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exitlist in new-style DO
- To: ALAN at MIT-MC, Paul.Hilfinger at CMU-10A
- Subject: exitlist in new-style DO
- From: Kent M. Pitman <KMP at MIT-MC>
- Date: Mon, 23 Feb 81 06:02:00 GMT
- Cc: BUG-LISP at MIT-MC, Dave.Touretzky at CMU-10A
- Original-date: 23 February 1981 01:02-EST
Date: 21 February 1981 1540-EST
From: Paul.Hilfinger at CMU-10A
Is there some deep underlying reason why in the expression
(do ( ... ) (e1) ... )
MacLisp does not treat e1 as thelast element in the EXITLIST and returns
(instead) NIL? Grumble.
This change would affect tons of code and is not worth the effort. In fact,
I would argue that there is a 'deep philosophical reason' for having it return
nil... Reason? Well, you need a temporary variable in the underlying structure
otherwise. ie, the internal code for DO is conceptually:
... (IF (EVAL EXIT-TEST) (EXECUTE-IMPLICIT-PROGN EXIT-BODY) ... ) ...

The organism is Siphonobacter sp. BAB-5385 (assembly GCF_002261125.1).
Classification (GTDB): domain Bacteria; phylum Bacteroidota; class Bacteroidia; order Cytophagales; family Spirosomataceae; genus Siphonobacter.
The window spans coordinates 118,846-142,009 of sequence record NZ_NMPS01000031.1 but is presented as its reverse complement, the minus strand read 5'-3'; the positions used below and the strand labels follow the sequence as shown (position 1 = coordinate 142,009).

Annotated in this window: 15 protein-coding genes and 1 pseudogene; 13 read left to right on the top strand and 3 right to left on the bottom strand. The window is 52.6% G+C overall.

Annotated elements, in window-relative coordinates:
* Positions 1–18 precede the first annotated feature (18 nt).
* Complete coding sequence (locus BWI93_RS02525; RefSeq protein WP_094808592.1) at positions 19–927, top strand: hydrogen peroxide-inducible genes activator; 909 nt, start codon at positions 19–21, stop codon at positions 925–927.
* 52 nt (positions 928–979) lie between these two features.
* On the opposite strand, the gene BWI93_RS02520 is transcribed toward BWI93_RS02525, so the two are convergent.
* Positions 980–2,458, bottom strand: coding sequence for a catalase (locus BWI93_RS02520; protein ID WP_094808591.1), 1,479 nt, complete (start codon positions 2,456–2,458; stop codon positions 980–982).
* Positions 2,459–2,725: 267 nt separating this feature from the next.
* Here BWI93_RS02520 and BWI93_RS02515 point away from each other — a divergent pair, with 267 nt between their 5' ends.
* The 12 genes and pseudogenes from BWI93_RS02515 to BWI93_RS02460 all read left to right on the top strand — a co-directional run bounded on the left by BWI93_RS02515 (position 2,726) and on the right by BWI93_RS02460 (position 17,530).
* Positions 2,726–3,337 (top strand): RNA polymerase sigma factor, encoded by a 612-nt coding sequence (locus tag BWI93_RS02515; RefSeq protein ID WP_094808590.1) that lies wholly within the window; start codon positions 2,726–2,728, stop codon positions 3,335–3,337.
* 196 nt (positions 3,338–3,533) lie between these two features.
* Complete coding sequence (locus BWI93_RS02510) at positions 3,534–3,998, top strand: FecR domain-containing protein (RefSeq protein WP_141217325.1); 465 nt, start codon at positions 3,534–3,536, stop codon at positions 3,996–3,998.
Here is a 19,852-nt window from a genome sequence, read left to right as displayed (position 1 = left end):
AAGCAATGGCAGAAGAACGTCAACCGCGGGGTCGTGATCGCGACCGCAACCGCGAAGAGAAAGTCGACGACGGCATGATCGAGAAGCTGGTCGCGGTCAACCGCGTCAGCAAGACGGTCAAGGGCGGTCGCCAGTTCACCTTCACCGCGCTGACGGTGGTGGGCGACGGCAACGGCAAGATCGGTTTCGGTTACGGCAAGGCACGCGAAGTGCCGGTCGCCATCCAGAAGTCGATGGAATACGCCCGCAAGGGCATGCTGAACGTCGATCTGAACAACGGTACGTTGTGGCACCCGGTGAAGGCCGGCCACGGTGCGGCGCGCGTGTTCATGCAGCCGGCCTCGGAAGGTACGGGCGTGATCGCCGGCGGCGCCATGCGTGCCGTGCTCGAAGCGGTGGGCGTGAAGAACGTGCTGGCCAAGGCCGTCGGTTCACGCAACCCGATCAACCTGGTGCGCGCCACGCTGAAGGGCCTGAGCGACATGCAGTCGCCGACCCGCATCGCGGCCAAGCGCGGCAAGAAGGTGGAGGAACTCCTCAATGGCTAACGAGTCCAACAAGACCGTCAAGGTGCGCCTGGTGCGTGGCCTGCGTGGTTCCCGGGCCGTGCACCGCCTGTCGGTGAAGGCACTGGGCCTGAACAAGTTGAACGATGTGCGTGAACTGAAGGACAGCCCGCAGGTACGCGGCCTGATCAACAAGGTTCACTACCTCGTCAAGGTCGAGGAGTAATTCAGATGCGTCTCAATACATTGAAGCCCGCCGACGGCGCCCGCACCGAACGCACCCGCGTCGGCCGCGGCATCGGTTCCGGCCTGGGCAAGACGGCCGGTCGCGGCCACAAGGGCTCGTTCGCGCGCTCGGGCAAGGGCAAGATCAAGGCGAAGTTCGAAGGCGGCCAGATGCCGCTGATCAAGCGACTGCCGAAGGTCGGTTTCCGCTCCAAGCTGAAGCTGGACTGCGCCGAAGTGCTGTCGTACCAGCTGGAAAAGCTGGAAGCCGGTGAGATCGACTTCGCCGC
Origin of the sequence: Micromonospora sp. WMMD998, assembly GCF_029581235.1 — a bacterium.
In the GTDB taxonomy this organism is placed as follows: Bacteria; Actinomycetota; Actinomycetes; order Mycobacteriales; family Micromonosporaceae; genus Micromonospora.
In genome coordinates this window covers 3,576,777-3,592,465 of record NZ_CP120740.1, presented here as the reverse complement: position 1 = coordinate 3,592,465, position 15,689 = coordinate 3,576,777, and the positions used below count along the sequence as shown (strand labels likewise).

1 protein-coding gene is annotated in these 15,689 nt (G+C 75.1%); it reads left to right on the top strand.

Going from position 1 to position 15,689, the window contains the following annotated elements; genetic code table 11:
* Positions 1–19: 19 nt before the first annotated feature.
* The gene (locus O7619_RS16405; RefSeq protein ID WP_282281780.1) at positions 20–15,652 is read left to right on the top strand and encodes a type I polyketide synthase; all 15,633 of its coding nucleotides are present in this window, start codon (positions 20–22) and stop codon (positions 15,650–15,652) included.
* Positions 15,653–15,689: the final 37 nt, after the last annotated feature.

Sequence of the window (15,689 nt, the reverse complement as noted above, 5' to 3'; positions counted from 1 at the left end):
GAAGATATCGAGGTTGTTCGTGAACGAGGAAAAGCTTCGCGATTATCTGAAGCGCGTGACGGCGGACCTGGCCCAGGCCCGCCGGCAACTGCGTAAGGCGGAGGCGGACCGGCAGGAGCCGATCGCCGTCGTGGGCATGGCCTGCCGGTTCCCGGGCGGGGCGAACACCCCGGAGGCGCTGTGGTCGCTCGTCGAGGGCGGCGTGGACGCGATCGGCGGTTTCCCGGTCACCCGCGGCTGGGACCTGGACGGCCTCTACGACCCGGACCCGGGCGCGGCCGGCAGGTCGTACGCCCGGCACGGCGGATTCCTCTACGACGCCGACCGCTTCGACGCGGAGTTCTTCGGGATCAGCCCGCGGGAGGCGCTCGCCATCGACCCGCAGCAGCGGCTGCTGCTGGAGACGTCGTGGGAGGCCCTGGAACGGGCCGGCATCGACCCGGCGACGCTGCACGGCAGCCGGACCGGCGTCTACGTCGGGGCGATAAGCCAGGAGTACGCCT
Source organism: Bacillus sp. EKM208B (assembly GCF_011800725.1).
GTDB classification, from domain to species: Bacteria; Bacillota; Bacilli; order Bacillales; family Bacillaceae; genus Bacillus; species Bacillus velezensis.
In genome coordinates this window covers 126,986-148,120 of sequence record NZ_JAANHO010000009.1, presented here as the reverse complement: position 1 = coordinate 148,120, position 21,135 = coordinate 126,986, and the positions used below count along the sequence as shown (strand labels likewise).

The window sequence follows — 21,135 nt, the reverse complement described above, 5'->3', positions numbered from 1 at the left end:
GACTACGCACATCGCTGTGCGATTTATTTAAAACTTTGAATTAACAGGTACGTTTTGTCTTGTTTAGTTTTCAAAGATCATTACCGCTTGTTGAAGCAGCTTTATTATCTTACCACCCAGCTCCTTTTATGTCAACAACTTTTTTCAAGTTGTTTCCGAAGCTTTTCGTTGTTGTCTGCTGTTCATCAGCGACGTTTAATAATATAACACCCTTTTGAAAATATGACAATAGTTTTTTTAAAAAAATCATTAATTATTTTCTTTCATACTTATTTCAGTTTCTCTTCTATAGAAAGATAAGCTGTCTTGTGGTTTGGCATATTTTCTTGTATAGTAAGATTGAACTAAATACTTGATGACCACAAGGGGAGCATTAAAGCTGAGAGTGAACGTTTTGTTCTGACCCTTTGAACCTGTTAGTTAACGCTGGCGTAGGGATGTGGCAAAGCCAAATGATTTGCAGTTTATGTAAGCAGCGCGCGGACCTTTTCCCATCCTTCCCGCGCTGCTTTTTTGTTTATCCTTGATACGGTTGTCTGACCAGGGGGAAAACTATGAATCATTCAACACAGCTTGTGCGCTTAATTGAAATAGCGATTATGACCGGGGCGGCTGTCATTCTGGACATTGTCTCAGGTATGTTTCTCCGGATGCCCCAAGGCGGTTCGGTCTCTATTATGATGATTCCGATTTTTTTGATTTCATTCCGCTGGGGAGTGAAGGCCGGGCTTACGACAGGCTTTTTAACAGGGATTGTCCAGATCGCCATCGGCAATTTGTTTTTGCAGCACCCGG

and to get the effect you want, you have to do
... (LET ((TEST (EVAL EXIT-TEST)))
(IF (NOT EXIT-BODY)
or the equivalent. This is conceptually what COND does. In my book, it is
crock that COND does what it does when there are no expressions in the
consequent part of a succeeding clause because hair is required to make it
happen ... It is, however, a USEFUL crock, and one we have all grown used to.
It can at least be compiled well, and it's certainly not ambiguous...
So maybe that makes it less bad, maybe not. But the point is that I think
that DO should just stay as it is.
Date: 22 February 1981 19:28-EST
From: Alan Bawden <ALAN at MIT-MC>
Subject: exitlist in new-style DO
To: Dave.Touretzky at CMU-10A, Paul.Hilfinger at CMU-10A
cc: BUG-LISP at MIT-MC
... Of course you could write "(stop nil)" if that is what you really
wanted, right? If we are going to consider changing the behavior of
DO, perhaps we should consider removing this wierd case:
(do ( ... ) nil ... )
How many of you even know about the wierd thing that this is defined to
Yes, i did know what it did. It is kinda silly. It used to be useful before
LET was invented, actually, ... But there's no harm in leaving that in, really.
People should probably be encouraged not to use it, but there's not any point
in trying to break working code -- if there is any that uses the feature.